High-resolution LiDAR and photogrammetric survey of the Fumanya dinosaur tracksites (Catalonia): implications for the conservation and interpretation of geological heritage sites

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High-resolution LiDAR and photogrammetric survey of the Fumanya dinosaur tracksites (Catalonia): implications for the conservation and interpretation of geological heritage sites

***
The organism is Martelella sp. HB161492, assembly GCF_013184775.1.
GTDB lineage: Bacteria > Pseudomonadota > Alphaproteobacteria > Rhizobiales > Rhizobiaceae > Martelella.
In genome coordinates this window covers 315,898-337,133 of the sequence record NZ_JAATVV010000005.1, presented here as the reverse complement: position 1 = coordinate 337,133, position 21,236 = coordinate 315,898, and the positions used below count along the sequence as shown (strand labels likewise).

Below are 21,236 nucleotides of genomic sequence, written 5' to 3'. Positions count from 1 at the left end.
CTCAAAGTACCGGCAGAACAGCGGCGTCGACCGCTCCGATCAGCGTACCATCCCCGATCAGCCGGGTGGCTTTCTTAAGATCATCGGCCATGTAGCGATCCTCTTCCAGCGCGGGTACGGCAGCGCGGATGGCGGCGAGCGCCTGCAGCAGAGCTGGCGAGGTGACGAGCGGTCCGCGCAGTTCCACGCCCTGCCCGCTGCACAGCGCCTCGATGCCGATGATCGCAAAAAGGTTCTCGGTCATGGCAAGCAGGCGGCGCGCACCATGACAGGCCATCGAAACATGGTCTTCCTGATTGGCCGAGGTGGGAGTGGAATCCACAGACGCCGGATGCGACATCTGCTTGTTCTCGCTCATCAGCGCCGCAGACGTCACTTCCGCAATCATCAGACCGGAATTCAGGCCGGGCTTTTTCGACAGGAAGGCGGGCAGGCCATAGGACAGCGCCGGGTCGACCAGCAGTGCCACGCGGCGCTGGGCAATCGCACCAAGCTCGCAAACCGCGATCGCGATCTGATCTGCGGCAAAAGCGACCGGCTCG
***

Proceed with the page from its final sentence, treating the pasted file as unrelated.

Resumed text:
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  doi:10.1144/0016-76492007-033 2008; v. 165; p. 115-127 Journal of the Geological Society   Gawthorpe Karl T. Bates, Frank Rarity, Phillip L. Manning, David Hodgetts, Bernat Vila, Oriol Oms, Àngel Galobart and Robert L.  geological heritage sitestracksites (Catalonia): implications for the conservation and interpretation of High-resolution LiDAR and photogrammetric survey of the Fumanya dinosaur   Journal of the Geological Society   serviceEmail alerting  to receive free email alerts when new articles cite this article click here  requestPermission  to seek permission to re-use all or part of this article click here  Subscribe  to subscribe to Journal of the Geological Society or the Lyell Collection click here  Notes   Downloaded by University of Manchester on 15 January 2008  © 2008 Geological Society of London   Journal of the Geological Society ,  London , Vol.  165 , 2008, pp. 115–127. Printed in Great Britain.115 High-resolution LiDAR and photogrammetric survey of the Fumanya dinosaurtracksites (Catalonia): implications for the conservation and interpretation of geological heritage sites KARL T. BATES 1,2 , FRANK RARITY 2 , PHILLIP L. MANNING 2,3 , DAVID HODGETTS 2 , BERNATVILA 4,5 , ORIOL OMS 6 , A` NGEL GALOBART 4 & ROBERT L. GAWTHORPE 21  Adaptive Organismal Biology Research Group, Faculty of Life Sciences, University of Manchester, Jackson’s Mill, PO Box88, Sackville Street, Manchester M60 1QD, UK (e-mail: karl.bates@postgrad.manchester.ac.uk) 2 School of Earth, Atmospheric and Environmental Sciences, University of Manchester, Williamson Building, Oxford Road, Manchester M13 9PL, UK  3 The Manchester Museum, University of Manchester, Oxford Road, Manchester M13 9PL, UK  4  Institut de Paleontologia ‘M. Crusafont’, Carrer Escola Industrial, 23, 08201, Sabadell, Barcelona, Spain 5  Former address: Consorci Ruta Minera, Carretera de Ribes, 20, 08698, Cercs, Barcelona, Spain 6  Department de Geologia, Facultat de Ciencies, Universitat Autonoma de Barcelona, 08193, Bellaterra, Spain Abstract:  Increasing political and social awareness of the importance of protecting the geological heritage iscompelling geoscientists to consider new methods for reconciling conservation and exploration of their research sites. Terrestrial Light Detection And Range (LiDAR) imaging is an accurate method of collecting3D spatial data that has so far been under-utilized in the geological sciences. This aim of this paper is toassess the value of integrated LiDAR and photogrammetric imaging as a tool for synchronizing scientificexploration with conservation of geological heritage sites.Fumanya (Catalonia) is one of the most important Cretaceous tracksites in Europe, but the nature of exposure of the track-bearing surface has hindered quantitative documentation of the ichnites. Using integrated Light Detection And Range (LiDAR) imaging and photogrammetry it has been possible to construct high-resolution Digital Outcrop Models (DOM) of the tracksites. Photo-textured DOMs are a powerful visualizationtool and function as fully 3D interactive databases that preserve information about the site that would otherwise be lost to erosion. LiDAR-derived DOMs have the potential to contribute profoundly to futuregeoconservation projects, particularly as a tool for documenting and monitoring heritage sites and promotingeducation and tourism. LiDAR scanning also provides sufficient resolution to perform robust quantitativeanalysis of dinosaur tracks. The long-term conservation of high-quality geological heritagesites has been a problematic issue for decades (Gillette 1986;Agnew  et al  . 1989; Oms  et al  . 2002), and in recent years therehas been collective effort to preserve elements of the Earth’sgeological history. This growing emphasis on geoconservation isreflected in the policies of national and international geologicalheritage organizations (e.g. UNESCO World Heritage, ProGEO,GEOSEE, GEOSITES, GeoPark), dedicated to establishing sys-tematic frameworks for protecting and managing geosites for the purpose of education, tourism and research (Cleal  et al  . 1999;Page 1999; Garcia-Cortes  et al  . 2001; Rohling & Schmidt-Thome´ 2004; Brilha 2005). Despite undoubted progress and numerous examples of successful conservation programmes (e.g.Agnew  et al  . 1989; Parkes & Morris 1999; Breithaupt  et al  .2004; Falcon-Lang & Calder 2004), concerns about the deteriora-tion of research sites persist (Barettino  et al  . 1999; Schulp &Brokx 1999; Clarkson 2001; Van Der Merwe 2003). Many keysites are susceptible to weathering, erosion and destruction byother means (quarrying, vandalism, etc.). The conservation and documentation of such sites requires new techniques to preventthe permanent loss of what is in many cases a finite naturalresource.LiDAR imaging is a highly accurate method of acquiring 3Dspatial data and has been widely applied in other areas of heritage conservation (Weibring  et al  . 1997; Mason  et al  . 2000;Louden 2002; Barnes 2003; Bewley  et al  . 2005). To date LiDAR has been under-utilized in geology, both as an analytical and as aconservation tool. Breithaupt  et al  . (2004) used terrestrial LiDAR imaging and digital photogrammetry separately to record and map small sections of outcrop in Wyoming and Colorado (USA)containing abundant dinosaur tracks and skeletal remains. The potential to integrate LiDAR and photographic data and collecthigh-resolution quantitative data from sites through remotesurveying suggests that the method may provide a means tomerge conservation with scientific exploration of heritage sites.To assess the value of integrated LiDAR imaging and digital photography as a geoconservation tool, a survey of the Maas-trichtian dinosaur tracksites at Fumanya (SE Pyrenees, Catalonia)was undertaken using established ground-based procedures. Theunique tracksites at Fumanya have undergone significant weath-ering since their exposure by open-air lignite mining in the1980s (Schulp & Brokx 1999; Oms  et al  . 2002). The LiDAR survey has provided sufficient data to construct a variety of high-resolution 3D DOMs of the localities. The 3D geometry of individual tracks within the DOMs can be viewed and quantita-tively analysed, providing the first comprehensive record of thetracksite in a 3D framework. The purpose of this paper is toreport the methods involved in collecting field data and building  high-resolution 3D DOMs, and to discuss the implications of theresults for the conservation and interpretation of geologicalheritage sites. Study area  Fumanya (SE Pyrenees, Catalonia) The Fumanya sites are located between the Figols and Vallcebrevillages, to the north of Berga (Barcelona province, Catalonia), by the western edge of the Llobregat river, in the foothills of Serra d’Ensija mountain in NE Spain (Fig. 1). The main localityis at Fumanya South, where more than 2000 tracks have beenidentified. Sites at Mina Esquirol, Fumanya North and MinaTumı´ are linked by a mountain road that runs from Coll deFumanya to Vallcebre village. Geological setting  The Pyrenees fold-and-thrust belt formed at the boundary be-tween the European and Iberian plates at the end of the Mesozoicand through the lower Tertiary. This belt is made up by Hercinian basement and a sedimentary cover that developed in foreland  basins at both the northern and the southern edge of the orogen.The Vallcebre basin belongs to the latter and contains the studied sites.The continental Late Cretaceous–Early Palaeocene sedimentsthat filled the southern Pyrenean basins are known as the TrempFormation or ‘Garumnian’ (see historical review by Rosell  et al  .2001). The Tremp Formation was deposited following a marineregression that began near the Campanian–Maastrichtian bound-ary, accumulating sediments in an east–west foreland troughconnected to the Atlantic Ocean. Above the Are´n sandstone (and other related marine formations) the general stratigraphy of theTremp Formation for the southern Pyrenees has the followingunits: unit a, a marine–continental transitional Grey Unit (marls,coals, limestones and sandstones); unit b, a fluvial Lower Red Unit (mudstones, sandstones, oncoliths and palaeosols); unit c,the lacustrine Vallcebre limestones and laterally equivalent strata;unit d, an Upper Red Unit (mudstones, sandstones, conglomer-ates and limestones). The age of these units is Maastrichtian(units a and b) and Palaeocene (units c and d). All these unitscan be recognized in the Vallcebre syncline, within the Pedrafor-ca thrust sheet, which is one of the main structural units in thesouthwestern Pyrenees. Along this syncline dinosaur tracks arefound throughout units a and b, with the Fumanya tracksiteslocated at the very base of unit a. In this stratigraphic position a5 m thick layer (the ‘concrete level’) contains the studied tracks,which are exposed in the footwall of the abandoned miningworks. Palaeontological remains (ostracodes, gastropods, charo- phytes, vertebrate remains, etc.) and sedimentological observa-tions suggest that the concrete layer represents an extensivecarbonate mudflat deposited in a marine–continental transitionalenvironment (Vila  et al  . 2005; Oms  et al  . 2007). The location of the tracks at the top of the concrete layer indicates that preservation occurred just before or as a result of a significantenvironmental change, specifically evolution to a more diversi-fied environment, with coals, charophyte limestones, siltstonesand fine-grained sandstones of limited lateral extent.  Palaeontology The Tremp and Aren formations have yielded a diverse verte- brate fauna including fish, turtles, rays, lepidosaurs, crocodilesand dinosaurs, including theropods, titanosaurs, hadrosaurs and ankylosaurs (Vila  et al  . 2006). Since 2001 more than 60localities with abundant vertebrate remains have been found, and the 14 sites excavated to date have produced over 500 bones(Galobart  et al  . 2003; Vila  et al  . 2006). The dinosaur track record consists of more than 15 localities, including sauropod trackways and hadrosaur tracks; dinosaur eggshells, eggs and clutches are also common (see **Lo´pez-Martinez 2000; Bravo  et al  . 2005).Much of this Late Cretaceous faunal diversity is present at theFumanya sites (Schulp & Brokx 1999; Oms  et al  . 2007). TheFumanya sites, however, are unique in their preservation of   c .3500 dinosaur tracks and 40 recognizable trackways. The majorityof tracks have been attributed to titanosaurid sauropods, alongsidea likely theropod trackway at Fumanya South (Le Loeuff &Martı´nez 1997; Schulp & Brokx 1999; Vila  et al  . 2005). Track preservation The track-bearing surface at the Fumanya sites forms a steepdipslope, inclined at 60 8 , that runs north–south to form thewestern face of the quarries (Fig. 2). The majority of tracks have been interpreted as undertracks (Vila  et al  . 2005), althoughSchulp & Brokx (1999) mentioned the presence of well-pre-served surface tracks (i.e. tracks formed at the foot–sedimentinterface; Romano & Whyte 2003) at the northern end of theFumanya South site. In addition to tilting the track-bearingsurface, Alpine tectonism has caused significant fracturing and veining, resulting in the displacement of a number of trackways.The track-bearing surface has also undergone significant physicalweathering since its exposure in the 1980s (Oms  et al  . 2002).Schulp & Brokx (1999, p. 243) noted: ‘Although the excavationof lignite ceased only a few years ago, even the prints that wereonly recently exposed are already being affected by erosion.’ Thetracks are preserved in soft, silty marl that is highly friable and has a fissile weathering texture. The altitude (over 1550 m) and  Fig. 1.  Location of the Fumanya tracksitesin the SE Pyrenees, near the town of theBerga (adapted from Vila  et al  . 2005).K. T. BATES  ET AL. 116  Pyrenean climate (high insulation indices, rain, ice, wind, etc.)mean that the site experiences extremes of temperature, and thesteepness of the slope results in falling overburden further damaging the track-bearing surface. The distinct pattern of fractures on the track-bearing surface allows recognition of corresponding areas in photographs taken at discrete intervalssince excavations ceased. These photographs clearly demonstratethe deterioration and loss of the ichnological record at Fumanya(Fig. 3).Although the condition of many tracks has deteriorated, asignificant number of tracks still clearly retain diagnostic featuressuch as digit impressions and claw marks (Vila  et al  . 2005). Thewealth of data available, and the rarity of Maastrichtian dinosaur tracksites (Lockley  et al  . 2002), makes Fumanya one of the mostimportant Cretaceous dinosaur tracksites in Europe. However, areview of previous research illustrates the logistical difficulty inquantitatively studying and archiving the Fumanya tracksites.  Previous work  Since its first description by Viladrich (1986), the FumanyaSouth site has been the focus of a number of cartographic studies(Le Loeuff & Martı´nez-Rius 1997; Schulp & Brokx 1999; Vila et al  . 2005). In these studies, the workers have experimented with a variety of novel approaches in an effort to overcome thefundamental difficulties of mapping the distribution and geome-try of tracks on the largely inaccessible, steep quarry face.Schulp & Brokx (1999) produced the first general cartography of the Fumanya South site using a combination of climbing, surfacegrids, photogrammetry and simple visual surveying through binoculars. In 2002 some of the present authors used similar methods to produce a more detailed map of Fumanya South(B. Vila, pers. comm.). By using 5 m marked ropes it was possible to make a narrower surface grid than those used in previous cartographic studies. Having created a dense surfacegrid a series of high-resolution photographs of the track-bearingsurface were taken, upon which track outlines and joints weremarked as reference points. This allowed correction for perspec-tive distortion to be achieved using photogrammetric software.At the northern extreme of the outcrop some of the authors wereable to use climbing equipment to measure a number of track-ways directly on the vertical surface. At Fumanya North, MinaEsquirol and Mina Tumi trackways were also mapped usingclimbing techniques and balloons. Fig. 2.  Photograph of the disused quarry atFumanya South. The track-bearing surfaceforms a steep dip slope exposed by open-air lignite mining in the 1980s. Fig. 3.  Serial photographs of the same area of the track-bearing surface at Fumanya South illustrate the rapid weathering of the horizon and the loss of theichnological record. Various features on the track-bearing surface (e.g. fractures, weathering patterns) allow recognition of common points (A, B and C) inthe photographs.FUMANYA DINOSAUR TRACKS, SPAIN 117  The distribution of tracks on the surface at Fumanya South has been qualitatively constrained, but to comprehensively archiveeach of these valuable sites, a quantitative record of thedistribution and 3D geometry of tracks is required. Integrated LiDAR imaging and digital photogrammetry, as a highly accurateremote method of collecting 3D spatial data, offers an idealsolution to the methodological difficulties that have so far  prevented quantitative documentation of the tracksites. Materials and methods  Fieldwork   Instrumentation.  The fully portable RIEGL LMS-Z420i 3D laser scanner was chosen for its ability to rapidly acquire spatial data (12000  x ,  y ,  z  and intensity points per second) under demanding environmental condi-tions. The LiDAR scanner has a range of 800 m, 80 8  vertical and 360 8 horizontal fields of view and can be powered by a 24 V or 12 V car  battery. The scanner uses a near-IR laser that is eye safe and requires noadditional safety precautions. A Panasonic Windows tough-book with aCentrino Pentium 1.6 GHz CPU, 1 gigabyte of RAM and the software package RiSCAN PRO allows the operator to acquire, view and process3D data in the field, thereby increasing the level of quality control onsurvey data. A digital camera (6.1 megapixel Nikon D100) was mounted on the scanner and, once calibrated, provided images that were used toextract an RGB colour channel and reflection intensity information for the point cloud; it was also used to texture map the final geoconservationmodel, to produce a photo-realistic representation of the outcrop. Preciseglobal positioning was provided by the Trimble PRO-XR DifferentialGlobal Positioning System (DGPS), which utilizes a fixed base station tocorrect for the effects of systematic errors on the receiver (e.g. atmo-spheric propagation, satellite clock offset) to give sub-metre accuracy.The scanner can be fitted with either a vertical mount or a tilt mount.A tilt mount was used in this survey and provided a full 180 8  rotationfrom the horizontal, giving a very wide field of view. The tilt-mounted scanner, digital camera and GPS were mounted on a heavy-dutysurveyor’s tripod (Fig. 4).  Data acquisition.  The LiDAR scanner emits a pulsed beam of light thatis backscattered by the target object(s) and recaptured by the detector.The two-way travel time is divided in half and multiplied by the speed of light to derive a  z   value, whereas the  x  and   y  positions are calculated vialaser deflecting mirrors within the detector (Bellian  et al  . 2005). Theintensity of the return for each laser point is also recorded, and isdetermined by the reflective properties of the target surface. Laser intensity is therefore particularly sensitive to colour and moisture contentof an exposure, as well as its distance from the scanner.Full coverage of the track-bearing surface required a number of scanstations at each locality. Multiple scan stations provide more detailed 3Dshape information by eliminating shadows (i.e. areas not visible to thelaser) in the data caused by irregularities in the exposure surface. Both perpendicular and oblique scan perspectives were therefore necessary inthis instance to prevent shadows occurring within the tracks themselves,which form features of negative relief (i.e. casts) on the scanned surface.Prior to surveying it was uncertain precisely what scan resolutionwould be required to accurately capture the 3D geometry and particularlythe depth (  z  ) perspective of the tracks. Scan resolution describes thenumber of   x ,  y  and   z   points per unit area in the scan (i.e. the density of  points within the resulting 3D point cloud). High-resolution scans arecharacterized by a small spacing between scan points, producing high-density 3D point clouds. Previous geological applications of LiDAR havefocused almost exclusively on mapping large-scale features withinexposures (e.g. bedding, fluvial channels, faults, etc.), relying ontraditional methods (e.g. sedimentary logging) to incorporate sub-metresedimentary structures into stratigraphic models (Bellian  et al  . 2005).Scan resolution is an important logistical constraint during fieldwork and data processing, as it determines the duration of the scan for a given area,and the size and manageability of the resulting dataset. The ability toview and process scans on a laptop in the field is crucial to findingappropriate scan resolutions for imaging 3D track geometry givenconstraints on field time and computer processing capability.At each scan station a standard 360 8  panorama scan (1998000 pointsusing the RIEGL LMS-Z420i) was used to acquire a single image of theentire exposure and its surrounding landscape. The panorama scan wascoloured using photographic images acquired from the camera and wide-angle 14 mm lens (full 360 8  requires seven images). The operationalsoftware package (RiSCAN PRO) allows the panorama to be viewed onthe laptop, and to serve as a template to select areas for higher resolutionscans. The track-bearing surface was subsequently selected and scanned from each station at a variety of resolutions (0.01–0.08 m pointspacings). At such fine resolutions, a single scan covering the entiretrack-bearing surface would have generated an unusable multi-gigabytedataset. Instead, a series of smaller, overlapping scans were acquired tocreate more manageable files for later processing and interpretative work.A series of high-resolution photographic images of the track-bearingsurface were taken using 85 mm and 180 mm lenses on the Nikon D100.The height of the exposure required use of the tilt mount to capture thefull vertical extent of the track-bearing face using both the 85 mm and 180 mm lenses. In both instances, the result was a high-resolution photographic mosaic of the exposure composed of horizontally and vertically overlapping images. The procedure was performed automati- Fig. 4.  The fully integrated scan unit (LiDAR, Nikon D100, laptop and DGPS) mounted on the tilt mount and surveyor’s tripod.K. T. BATES  ET AL. 118